From the time he got his tonsils removed at 4 years old, George Pusczak, MD, knew he wanted to be a doctor.
There was something about the medical profession that intrigued him, even as a kindergartner.
“I was always fascinated by medicine. I remember being in the doctor’s office getting ready for surgery and the doctor said, ‘I’ll count to 10 and you’ll be asleep.’ He started counting real slow and as I was drifting off I thought, ‘This guy doesn’t know how to count. I should do his job.’”
And when he graduated from the University of Michigan medical school in 1960, his lifelong desire came true. After serving as a physician in the U.S. Air Force and then working as a physician in Grand Rapids, he began his career at Big Rapids Hospital in 1966.
He has been practicing “the art of medicine” in Big Rapids ever since.
“It’s been a privilege to be a physician and I don’t take that for granted,” he said. “Physicians have a front seat to the world. People will confide in you, and that’s a privilege.”
Now, entering his 50th year in health care, Dr. Pusczak boasts the longest tenure of any physician at Spectrum Health Big Rapids Hospital. He started with his own office and also practiced within the hospital. In June 2015, after nearly five decades of serving the community, he decided it was time to close his practice.
But Dr. Pusczak hasn’t left the hospital life just yet. He still administers stress tests for the hospital on a regular basis while preparing for full retirement.
He said the connections with his patients are what keeps him going. Getting to know them individually—sometimes seeing generations within the same family—has brought the most satisfaction in his work.
Dr. Pusczak recalls a patient in his 70s who reminded him of an experience they’d had many years prior.
“He said, ‘You were there when my dad had a heart attack, and all these years later, I’ll never forget what you said. You helped us get through it.’”
Through the trials and successes of practicing medicine and leading his own office for years, Dr. Pusczak adopted a motto. It was a phrase he first heard from a mentor on the first day of his internship before he had his medical degree.
“We don’t not do something simply because it’s difficult,” he said. “That’s what I always tell people.”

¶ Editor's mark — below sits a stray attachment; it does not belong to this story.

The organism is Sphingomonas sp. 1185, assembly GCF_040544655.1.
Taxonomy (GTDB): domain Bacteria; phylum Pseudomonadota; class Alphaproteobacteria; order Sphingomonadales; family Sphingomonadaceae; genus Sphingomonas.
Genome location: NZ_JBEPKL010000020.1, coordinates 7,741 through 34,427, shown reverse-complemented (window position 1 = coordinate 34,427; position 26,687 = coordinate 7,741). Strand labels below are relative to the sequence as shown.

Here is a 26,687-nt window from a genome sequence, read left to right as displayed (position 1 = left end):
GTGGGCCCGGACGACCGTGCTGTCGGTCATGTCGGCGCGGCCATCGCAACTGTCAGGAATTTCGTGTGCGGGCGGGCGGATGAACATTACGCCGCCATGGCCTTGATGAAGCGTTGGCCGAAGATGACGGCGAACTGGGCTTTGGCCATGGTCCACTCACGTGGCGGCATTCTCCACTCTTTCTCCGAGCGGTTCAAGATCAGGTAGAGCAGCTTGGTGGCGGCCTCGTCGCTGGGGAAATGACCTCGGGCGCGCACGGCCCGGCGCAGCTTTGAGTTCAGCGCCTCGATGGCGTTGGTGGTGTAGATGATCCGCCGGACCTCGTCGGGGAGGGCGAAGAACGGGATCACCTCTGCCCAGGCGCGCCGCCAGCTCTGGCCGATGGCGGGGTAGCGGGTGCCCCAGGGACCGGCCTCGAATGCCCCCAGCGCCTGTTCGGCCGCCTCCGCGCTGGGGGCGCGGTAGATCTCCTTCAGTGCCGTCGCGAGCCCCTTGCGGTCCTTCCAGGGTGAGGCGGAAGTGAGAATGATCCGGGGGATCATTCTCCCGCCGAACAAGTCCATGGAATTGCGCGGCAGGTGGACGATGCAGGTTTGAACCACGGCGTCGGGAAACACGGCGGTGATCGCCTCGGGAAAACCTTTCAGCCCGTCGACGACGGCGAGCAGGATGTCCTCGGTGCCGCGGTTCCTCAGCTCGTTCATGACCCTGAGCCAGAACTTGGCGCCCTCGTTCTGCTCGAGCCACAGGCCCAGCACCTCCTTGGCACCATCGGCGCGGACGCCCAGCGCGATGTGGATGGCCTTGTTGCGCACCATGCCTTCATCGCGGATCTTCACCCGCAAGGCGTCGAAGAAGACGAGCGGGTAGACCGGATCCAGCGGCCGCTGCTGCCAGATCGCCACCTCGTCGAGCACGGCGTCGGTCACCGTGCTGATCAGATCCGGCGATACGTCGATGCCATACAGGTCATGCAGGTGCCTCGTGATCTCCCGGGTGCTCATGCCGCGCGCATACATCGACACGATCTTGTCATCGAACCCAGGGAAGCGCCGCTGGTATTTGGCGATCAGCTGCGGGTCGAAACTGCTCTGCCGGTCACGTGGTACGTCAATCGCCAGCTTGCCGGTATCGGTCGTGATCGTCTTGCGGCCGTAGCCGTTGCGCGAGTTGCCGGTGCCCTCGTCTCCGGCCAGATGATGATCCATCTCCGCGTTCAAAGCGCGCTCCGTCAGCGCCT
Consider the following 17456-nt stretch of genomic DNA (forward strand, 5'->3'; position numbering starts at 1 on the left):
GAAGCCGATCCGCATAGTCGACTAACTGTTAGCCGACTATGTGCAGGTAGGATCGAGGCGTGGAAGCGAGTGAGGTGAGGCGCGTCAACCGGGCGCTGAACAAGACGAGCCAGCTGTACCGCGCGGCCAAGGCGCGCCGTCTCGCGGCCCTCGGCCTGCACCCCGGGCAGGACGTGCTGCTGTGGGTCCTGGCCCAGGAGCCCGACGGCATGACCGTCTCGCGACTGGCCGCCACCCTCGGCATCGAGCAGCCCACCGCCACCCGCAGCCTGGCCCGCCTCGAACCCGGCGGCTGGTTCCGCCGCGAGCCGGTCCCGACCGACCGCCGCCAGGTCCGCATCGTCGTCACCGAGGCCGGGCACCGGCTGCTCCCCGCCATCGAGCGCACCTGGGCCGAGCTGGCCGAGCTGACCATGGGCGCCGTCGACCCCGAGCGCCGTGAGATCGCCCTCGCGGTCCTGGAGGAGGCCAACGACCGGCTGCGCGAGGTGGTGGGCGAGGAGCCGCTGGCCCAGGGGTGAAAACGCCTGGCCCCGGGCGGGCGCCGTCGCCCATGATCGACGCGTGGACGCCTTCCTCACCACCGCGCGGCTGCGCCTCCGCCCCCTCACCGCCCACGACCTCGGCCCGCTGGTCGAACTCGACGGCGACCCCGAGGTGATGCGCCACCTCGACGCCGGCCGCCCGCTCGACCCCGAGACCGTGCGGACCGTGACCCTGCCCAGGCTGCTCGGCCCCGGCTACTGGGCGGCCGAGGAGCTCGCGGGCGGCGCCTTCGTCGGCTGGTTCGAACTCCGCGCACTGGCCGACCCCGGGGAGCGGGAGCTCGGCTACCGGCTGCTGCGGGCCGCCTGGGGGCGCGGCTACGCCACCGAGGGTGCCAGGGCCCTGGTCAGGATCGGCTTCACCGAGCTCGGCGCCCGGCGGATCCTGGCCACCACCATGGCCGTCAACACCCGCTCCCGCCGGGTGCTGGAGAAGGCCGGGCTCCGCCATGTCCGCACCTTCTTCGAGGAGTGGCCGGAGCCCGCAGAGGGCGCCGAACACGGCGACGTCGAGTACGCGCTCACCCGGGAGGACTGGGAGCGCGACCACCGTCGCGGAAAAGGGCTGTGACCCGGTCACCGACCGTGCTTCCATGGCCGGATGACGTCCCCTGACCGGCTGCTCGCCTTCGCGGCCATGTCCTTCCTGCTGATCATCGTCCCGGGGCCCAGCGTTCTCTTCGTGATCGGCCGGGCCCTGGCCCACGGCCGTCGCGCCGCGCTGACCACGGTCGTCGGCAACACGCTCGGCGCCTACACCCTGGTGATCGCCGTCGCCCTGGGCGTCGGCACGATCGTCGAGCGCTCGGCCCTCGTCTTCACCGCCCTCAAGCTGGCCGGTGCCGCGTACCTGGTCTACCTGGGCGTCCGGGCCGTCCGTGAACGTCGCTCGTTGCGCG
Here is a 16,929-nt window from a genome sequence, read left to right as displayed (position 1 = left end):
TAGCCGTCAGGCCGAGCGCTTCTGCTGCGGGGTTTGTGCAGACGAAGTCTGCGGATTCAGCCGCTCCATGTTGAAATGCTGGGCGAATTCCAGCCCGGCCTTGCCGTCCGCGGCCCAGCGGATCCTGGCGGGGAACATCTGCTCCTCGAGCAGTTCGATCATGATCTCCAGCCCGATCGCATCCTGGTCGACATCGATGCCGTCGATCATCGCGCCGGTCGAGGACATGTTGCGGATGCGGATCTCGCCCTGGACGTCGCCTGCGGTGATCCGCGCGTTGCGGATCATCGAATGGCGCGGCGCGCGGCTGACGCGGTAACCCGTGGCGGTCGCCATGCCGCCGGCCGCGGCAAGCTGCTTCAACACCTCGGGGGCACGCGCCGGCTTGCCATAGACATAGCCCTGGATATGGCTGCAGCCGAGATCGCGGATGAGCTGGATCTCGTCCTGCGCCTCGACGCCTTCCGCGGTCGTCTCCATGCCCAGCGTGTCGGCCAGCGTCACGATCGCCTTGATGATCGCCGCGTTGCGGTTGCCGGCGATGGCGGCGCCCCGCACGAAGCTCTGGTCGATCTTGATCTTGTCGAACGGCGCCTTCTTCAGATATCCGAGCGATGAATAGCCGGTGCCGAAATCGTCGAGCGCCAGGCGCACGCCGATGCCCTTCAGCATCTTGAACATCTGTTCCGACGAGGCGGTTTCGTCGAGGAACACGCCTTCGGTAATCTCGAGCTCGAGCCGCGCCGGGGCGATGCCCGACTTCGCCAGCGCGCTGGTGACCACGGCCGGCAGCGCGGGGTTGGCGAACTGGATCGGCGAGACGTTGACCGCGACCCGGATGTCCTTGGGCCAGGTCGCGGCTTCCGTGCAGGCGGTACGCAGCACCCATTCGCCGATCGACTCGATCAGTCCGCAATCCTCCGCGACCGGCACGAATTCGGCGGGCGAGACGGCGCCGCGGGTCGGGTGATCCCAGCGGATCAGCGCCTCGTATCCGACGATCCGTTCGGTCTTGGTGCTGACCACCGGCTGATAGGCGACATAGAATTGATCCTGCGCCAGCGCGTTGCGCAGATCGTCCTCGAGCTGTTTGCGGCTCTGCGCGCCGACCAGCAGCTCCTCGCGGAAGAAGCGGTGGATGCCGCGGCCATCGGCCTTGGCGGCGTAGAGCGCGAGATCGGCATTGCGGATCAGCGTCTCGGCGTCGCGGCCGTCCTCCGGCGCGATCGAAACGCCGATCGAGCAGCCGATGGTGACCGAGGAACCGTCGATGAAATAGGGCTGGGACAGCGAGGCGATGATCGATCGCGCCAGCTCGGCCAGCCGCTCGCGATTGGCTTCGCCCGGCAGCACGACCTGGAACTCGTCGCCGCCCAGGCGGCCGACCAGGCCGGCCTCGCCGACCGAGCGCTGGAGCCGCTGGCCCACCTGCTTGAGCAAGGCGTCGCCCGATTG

When faced with a decision that would require extra effort, but would ultimately achieve the best results for patients, Dr. Pusczak lived by his own advice.
He helped bring new capabilities to local health care, even when it was difficult.
“When I first came here there were no defibrillators and no EKG monitors, so I met with the ladies auxiliary to get us a defibrillator,” he recalled.
When the first defibrillators were delivered to the hospital, Dr. Pusczak taught the rest of the staff how to use the equipment. A few nights later, he recalls a patient whose life was saved because of the new equipment.
“The patient needed to be shocked three or four times that night. We were all glad we had those defibrillators.”
He was also instrumental of the opening of the critical care unit at Big Rapids Hospital. After seeing a need for a unit equipped for more critical cases to avoid excess transfers, he assisted the hospital in receiving a Kresge grant, which helped fund the unit that opened in 1975.
History of local medicine
Now, walking through the halls of Big Rapids Hospital, Dr. Pusczak can recount decades of the hospital’s history and detail the changes that have occurred through the years.
“Where medical records is, that used to be exam rooms … and the medical staff office was the nurse’s station,” he said. “It was all different when I first started.”
As Big Rapids Hospital prepared for yet another change in July 2015 with the transition to a new software system, the 79-year-old considered if he wanted to be part of another change, or if he was ready for a new season of life. He ultimately decided to close his practice rather than invest in new systems.
“To do that in my 50th year wouldn’t have worked, so that was an easy decision,” Dr. Pusczak said.
As he cleaned out his office and continues to get used to using phrases like “former patient,” he is entering retirement with gratitude for his lengthy career.
“I count my blessings and remind myself that it’s been quite a run,” he said. “How did a potato picker from Montcalm County get to go to the University of Michigan and practice medicine?”